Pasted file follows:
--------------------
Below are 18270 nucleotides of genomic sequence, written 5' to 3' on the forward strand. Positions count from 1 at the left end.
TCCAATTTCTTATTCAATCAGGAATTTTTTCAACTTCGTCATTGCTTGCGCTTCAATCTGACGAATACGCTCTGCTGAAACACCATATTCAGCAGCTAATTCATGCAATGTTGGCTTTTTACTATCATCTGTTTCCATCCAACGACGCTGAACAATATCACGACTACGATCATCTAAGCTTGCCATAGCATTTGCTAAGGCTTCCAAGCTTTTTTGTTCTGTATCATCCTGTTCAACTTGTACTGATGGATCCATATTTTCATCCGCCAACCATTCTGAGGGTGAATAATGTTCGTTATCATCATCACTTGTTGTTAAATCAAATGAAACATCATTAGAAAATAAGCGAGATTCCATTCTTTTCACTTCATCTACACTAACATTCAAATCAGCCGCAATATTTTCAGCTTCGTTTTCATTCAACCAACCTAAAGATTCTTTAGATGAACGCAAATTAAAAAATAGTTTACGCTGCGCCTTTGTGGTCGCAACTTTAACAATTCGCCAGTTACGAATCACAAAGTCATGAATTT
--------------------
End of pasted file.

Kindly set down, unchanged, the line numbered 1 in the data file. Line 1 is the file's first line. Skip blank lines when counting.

Below are 18270 nucleotides of genomic sequence, written 5' to 3' on the forward strand. Positions count from 1 at the left end.